To that end, Douglas UnitE3: Envision-Engage-Energize will embark on an important initiative to better understand and improve the community’s image and competitiveness.

Douglas UniteE3 has hired Development Counselors International (DCI), a specialized place-marketing agency to develop a new brand and marketing strategy to attract jobs and investments as well as new residents and a skilled workforce to the area.

On Jan. 18-19, DCI will conduct eight individual focus groups for resident input that will inform the development of the brand and strategy to leverage community strengths and help address specific challenges.

“We will have emersion workshops to reach out to target audiences to validate if we’re on track to brand Douglas County,” Pumphrey said. “DCI will help guide this and the marketing and communications will be shared.”

Community residents who fall in the specific groups listed should contact the Douglas County Chamber by Friday, Jan. 12 to participate and be heard, said Pumphrey.

The groups include: small business owners/entrepreneurs, young professionals, employees of large companies, commercial and residential realtors, residents who work in Atlanta, established residents 55-plus and new residents..

DCI wants to hear from residents who may have never been involved in their community before.

To sign up or for more information, contact the Douglas County Chamber at 770-942-5022 or email Kali Boatright at boatright@douglascountygeorgia.com.

City/county engagement

Pumphrey said both the city and county have been involved and are completely engaged.

“We have multiple partners, business leaders and elected officials to lead us to be a more prosperous Douglas County,” he said. “We have high hopes we will be successful in accomplishing this.”

The strategic planning committee is leading the way for “proactive, controlled change,” said Miller.

“Why don’t we control our destiny and bring in what we want it to be,” Miller said. “It is exciting with all of the collaboration that is taking place.”

Three Target Clusters

Three target clusters determined are for advanced manufacturing, which includes: aerospace, fabricated metal and machinery manufacturing, food processing and medical device manufacturing.

The second target is for professional technology services, which includes: back office support, data centers and finance and technology.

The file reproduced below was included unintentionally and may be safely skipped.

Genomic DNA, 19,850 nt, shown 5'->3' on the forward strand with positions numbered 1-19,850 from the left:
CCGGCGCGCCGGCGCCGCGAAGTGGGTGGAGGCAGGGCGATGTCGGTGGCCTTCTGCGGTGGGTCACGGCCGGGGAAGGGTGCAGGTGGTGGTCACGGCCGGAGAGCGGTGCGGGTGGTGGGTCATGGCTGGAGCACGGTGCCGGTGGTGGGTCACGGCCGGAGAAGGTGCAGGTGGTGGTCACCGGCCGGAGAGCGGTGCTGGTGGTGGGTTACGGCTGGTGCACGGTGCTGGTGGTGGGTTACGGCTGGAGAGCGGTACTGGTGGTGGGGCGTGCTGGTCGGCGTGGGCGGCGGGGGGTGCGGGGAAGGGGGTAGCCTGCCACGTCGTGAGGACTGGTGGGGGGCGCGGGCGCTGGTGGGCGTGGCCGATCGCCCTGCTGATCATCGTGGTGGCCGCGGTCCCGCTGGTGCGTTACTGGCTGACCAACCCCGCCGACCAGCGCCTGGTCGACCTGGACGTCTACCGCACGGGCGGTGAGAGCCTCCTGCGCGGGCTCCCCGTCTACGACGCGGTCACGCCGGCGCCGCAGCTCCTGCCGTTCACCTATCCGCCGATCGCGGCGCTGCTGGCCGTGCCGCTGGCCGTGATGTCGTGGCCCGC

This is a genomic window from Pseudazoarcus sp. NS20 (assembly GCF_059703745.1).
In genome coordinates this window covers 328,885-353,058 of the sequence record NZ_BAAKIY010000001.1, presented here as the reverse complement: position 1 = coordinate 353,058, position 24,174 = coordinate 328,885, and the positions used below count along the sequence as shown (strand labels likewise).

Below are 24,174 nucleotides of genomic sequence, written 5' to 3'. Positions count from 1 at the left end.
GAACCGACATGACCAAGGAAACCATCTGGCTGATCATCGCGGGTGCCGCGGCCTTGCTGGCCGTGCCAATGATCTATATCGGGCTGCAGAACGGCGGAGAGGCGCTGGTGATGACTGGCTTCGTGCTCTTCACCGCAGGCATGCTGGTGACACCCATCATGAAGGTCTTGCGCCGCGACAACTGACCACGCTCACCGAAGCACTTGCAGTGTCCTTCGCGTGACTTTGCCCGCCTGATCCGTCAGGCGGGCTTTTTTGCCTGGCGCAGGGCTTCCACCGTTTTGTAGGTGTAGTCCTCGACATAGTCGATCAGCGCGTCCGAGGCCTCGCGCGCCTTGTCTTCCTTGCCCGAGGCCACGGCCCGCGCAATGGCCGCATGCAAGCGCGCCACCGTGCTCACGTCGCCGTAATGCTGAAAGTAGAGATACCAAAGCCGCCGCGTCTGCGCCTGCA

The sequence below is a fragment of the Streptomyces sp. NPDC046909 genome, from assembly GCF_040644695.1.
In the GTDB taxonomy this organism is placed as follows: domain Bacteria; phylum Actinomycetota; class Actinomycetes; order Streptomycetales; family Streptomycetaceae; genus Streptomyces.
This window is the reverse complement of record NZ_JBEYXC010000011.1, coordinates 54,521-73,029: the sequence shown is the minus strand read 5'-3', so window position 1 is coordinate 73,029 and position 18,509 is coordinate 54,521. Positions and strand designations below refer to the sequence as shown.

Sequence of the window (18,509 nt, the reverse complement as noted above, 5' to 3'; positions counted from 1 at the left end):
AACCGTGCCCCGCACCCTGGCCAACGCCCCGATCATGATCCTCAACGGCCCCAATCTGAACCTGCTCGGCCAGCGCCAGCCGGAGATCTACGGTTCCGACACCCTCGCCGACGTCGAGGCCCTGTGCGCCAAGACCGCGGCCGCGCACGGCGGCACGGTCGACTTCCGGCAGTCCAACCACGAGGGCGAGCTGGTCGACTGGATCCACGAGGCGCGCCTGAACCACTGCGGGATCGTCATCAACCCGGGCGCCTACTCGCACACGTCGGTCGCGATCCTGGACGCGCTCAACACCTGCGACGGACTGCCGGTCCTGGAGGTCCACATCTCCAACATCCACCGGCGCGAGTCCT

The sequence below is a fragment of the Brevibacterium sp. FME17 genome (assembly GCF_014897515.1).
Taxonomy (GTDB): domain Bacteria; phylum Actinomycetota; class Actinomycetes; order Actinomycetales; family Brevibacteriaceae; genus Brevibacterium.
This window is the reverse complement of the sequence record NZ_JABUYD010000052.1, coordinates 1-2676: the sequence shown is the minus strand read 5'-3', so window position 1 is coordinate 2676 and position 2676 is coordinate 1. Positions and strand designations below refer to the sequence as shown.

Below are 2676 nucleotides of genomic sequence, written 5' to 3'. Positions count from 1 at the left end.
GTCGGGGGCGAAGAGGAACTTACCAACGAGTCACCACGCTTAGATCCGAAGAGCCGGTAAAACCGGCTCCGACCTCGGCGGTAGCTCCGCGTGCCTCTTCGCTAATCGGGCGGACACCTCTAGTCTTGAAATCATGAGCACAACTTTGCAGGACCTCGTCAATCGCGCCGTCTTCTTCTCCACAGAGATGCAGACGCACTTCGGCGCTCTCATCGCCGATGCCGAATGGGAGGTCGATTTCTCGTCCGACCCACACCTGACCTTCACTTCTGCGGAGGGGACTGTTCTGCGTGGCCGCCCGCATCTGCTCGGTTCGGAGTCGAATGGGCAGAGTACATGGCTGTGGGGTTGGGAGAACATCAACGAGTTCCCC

The third target includes media and entertainment, focusing on digital media, advertising and public relations, film and television production, retail and entertaining and outdoor recreation.

In its analysis, Avalanche has discovered a strong foundation already in place upon which to build.

The strategic planning process uncovered a vast number of competitive advantages in Douglas County, including a wealth of resources, along with passionate and giving people and described it as “remarkably equitable.”

The study stated that “Douglas County is poised for economic success, with five consecutive years of sustained job growth, an infusion of young, educated residents and strong leaders who are willing to work together to make a positive impact on the community.”

The four quandrants

One of the strategic plan’s challenges is how to meld the county’s four diverse quadrants into a cohesive community.

“There are areas in which our county is going to grow, and managing that growth is the best way,” Pumphrey said. “We have a suburban/rural mix and we must identify what those different facets are and tell that story.”

He said the county has over 8,000 areas of non-dedicated green space, calling this “an asset we don’t want to lose.”

Co-chair Ana-Elis Perry said, “The objective is to take all of this in play and use a collaborate approach and bring everyone together. This is a community plan and won’t happen without input from the community.”

 

DCI FOCUS GROUPS

On Jan. 18-19, DCI will conduct eight individual focus groups for resident input that will inform the development of the brand and strategy to leverage community strengths and help address specific challenges.

Community residents who fall in the specific groups listed should contact the Douglas County Chamber by Friday, Jan. 12 to participate and be heard, said Pumphrey.

The groups include: small business owners/entrepreneurs, young professionals, employees of large companies, commercial and residential realtors, residents who work in Atlanta, established residents 55-plus and new residents.

DCI wants to hear from residents who may have never been involved in their community before.

To sign up or for more information, contact the Douglas County Chamber at 770-942-5022 or email Kali Boatright at boatright@douglascountygeorgia.com.